Community pharmacy residents make up four of the school's 12 college-based residents. The community pharmacy residents are based in three different sites: a Kroger patient-care center, an independent pharmacy, and a pharmacy serving underserved patients of Franklin County, Ohio.
Through individualized development plans, the school guides students to develop leadership skills in their area of focus, whether it be legislative advocacy, direct patient care, or practice management.
The program also places emphasis on teaching and encourages residents to get their teaching certificates. For a semester, residents spend at least one full day a week at the university, where they teach in the classroom.
"They are put on a teaching team, and on that team they have someone who is leading the course, and they have a teaching mentor outside the course, who’s helping to build those skills for them," Seifert said.
Established in 1997 through a collaboration between the college and practitioners in the community, the University of Iowa College of Pharmacy PGY1 Community Pharmacy Residency Program is known as the longest-running accredited multisite community residency program in the nation.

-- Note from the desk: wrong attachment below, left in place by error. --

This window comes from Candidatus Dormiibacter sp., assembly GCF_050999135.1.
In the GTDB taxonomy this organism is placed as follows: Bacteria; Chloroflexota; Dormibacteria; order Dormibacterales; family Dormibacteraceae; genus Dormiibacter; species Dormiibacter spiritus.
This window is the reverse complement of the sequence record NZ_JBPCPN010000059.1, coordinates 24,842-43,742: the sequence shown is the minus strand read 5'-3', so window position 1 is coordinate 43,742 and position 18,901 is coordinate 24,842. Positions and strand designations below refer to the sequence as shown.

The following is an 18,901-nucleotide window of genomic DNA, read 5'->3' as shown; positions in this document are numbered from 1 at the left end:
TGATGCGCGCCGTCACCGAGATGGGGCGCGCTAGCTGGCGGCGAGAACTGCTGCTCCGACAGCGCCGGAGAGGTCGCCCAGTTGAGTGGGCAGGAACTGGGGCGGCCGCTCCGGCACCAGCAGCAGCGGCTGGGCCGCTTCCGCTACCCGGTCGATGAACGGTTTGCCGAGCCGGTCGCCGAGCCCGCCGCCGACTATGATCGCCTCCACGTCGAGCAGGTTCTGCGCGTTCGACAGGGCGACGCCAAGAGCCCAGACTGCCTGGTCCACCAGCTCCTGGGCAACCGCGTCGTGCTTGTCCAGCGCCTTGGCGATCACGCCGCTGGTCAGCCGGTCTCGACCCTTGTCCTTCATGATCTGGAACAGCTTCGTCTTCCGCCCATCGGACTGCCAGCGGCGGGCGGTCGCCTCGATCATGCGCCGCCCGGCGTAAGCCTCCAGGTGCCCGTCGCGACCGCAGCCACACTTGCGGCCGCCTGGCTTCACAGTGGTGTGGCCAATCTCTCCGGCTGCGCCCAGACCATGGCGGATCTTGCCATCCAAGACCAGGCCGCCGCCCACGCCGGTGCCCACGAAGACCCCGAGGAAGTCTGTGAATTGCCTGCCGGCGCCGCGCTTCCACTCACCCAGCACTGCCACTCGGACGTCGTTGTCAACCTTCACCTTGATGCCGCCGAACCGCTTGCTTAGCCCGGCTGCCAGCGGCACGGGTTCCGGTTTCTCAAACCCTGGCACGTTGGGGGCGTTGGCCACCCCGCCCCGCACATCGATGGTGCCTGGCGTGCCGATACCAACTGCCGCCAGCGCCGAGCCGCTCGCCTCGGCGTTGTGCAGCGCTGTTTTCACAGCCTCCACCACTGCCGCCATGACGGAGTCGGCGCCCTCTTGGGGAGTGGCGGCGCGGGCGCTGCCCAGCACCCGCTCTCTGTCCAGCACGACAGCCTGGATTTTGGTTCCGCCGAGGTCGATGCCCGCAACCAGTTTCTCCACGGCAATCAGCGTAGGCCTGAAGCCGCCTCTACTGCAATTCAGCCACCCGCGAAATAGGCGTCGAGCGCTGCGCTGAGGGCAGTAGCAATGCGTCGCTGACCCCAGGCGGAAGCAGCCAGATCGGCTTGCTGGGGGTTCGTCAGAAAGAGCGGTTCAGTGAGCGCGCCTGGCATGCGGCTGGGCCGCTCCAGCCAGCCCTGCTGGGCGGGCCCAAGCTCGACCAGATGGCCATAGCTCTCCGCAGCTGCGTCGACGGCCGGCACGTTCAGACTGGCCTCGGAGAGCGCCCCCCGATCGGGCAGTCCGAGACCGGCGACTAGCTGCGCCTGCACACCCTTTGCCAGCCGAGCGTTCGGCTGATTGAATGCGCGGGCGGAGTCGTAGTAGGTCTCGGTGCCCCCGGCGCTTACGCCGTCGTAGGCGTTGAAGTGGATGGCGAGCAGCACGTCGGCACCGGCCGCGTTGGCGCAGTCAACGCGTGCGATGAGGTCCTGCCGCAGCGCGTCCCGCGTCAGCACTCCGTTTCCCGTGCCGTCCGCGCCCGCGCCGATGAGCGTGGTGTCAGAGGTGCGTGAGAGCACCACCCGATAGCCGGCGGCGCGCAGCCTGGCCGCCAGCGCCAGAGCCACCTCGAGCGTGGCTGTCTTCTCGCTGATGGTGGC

With six residency slots, the college works with seven community practice sites to find yearlong homes for its residency students. The practice sites are a mix of independent pharmacy, grocery chain, and regional chain, along with an outpatient pharmacy affiliated with a local hospital.
"The residents are looking for different final career paths," Veach said. "Some want to practice in a clinic-based ambulatory-care setting, so one of our sites that works closely with the medical clinics, like the one that's affiliated with a hospital, might be a better fit for them. Some sites are accredited for diabetes education, so if they have a strong interest in that and want to see if it's a future career path for them, then they might be more drawn to those sites."
Throughout the different practice settings, Veach said, many of the day-to-day activities are the same, such as medication therapy management (MTM), immunizations, patient education on different disease states, or teaching.
"In general, you want the residency graduates to have a good depth and breadth of all disease states, all patient populations, young and old," she said. "So we are really looking for them to feel proficient in not just one area."
Unlike some of the other programs, the residency program at the University of Minnesota College of Pharmacy is accredited not as a community pharmacy residency but as a pharmacy-practice residency.
Sarah WestbergAccording to Sarah M. Westberg, PharmD, FCCP, BCPS, the residency program director for the school's ambulatory-care residency program, the program has several areas of emphasis. For its one-year residency options, residents can choose a community clinic or rural health systems emphasis. The school also offers a two-year pharmaceutical care leadership emphasis.
Across the program, 24 residents are based at 16 different practice sites.
"Either many of our sites are in community pharmacy as their primary location, or there's a lot of cross-collaboration with the community pharmacies and their sites," Westberg said.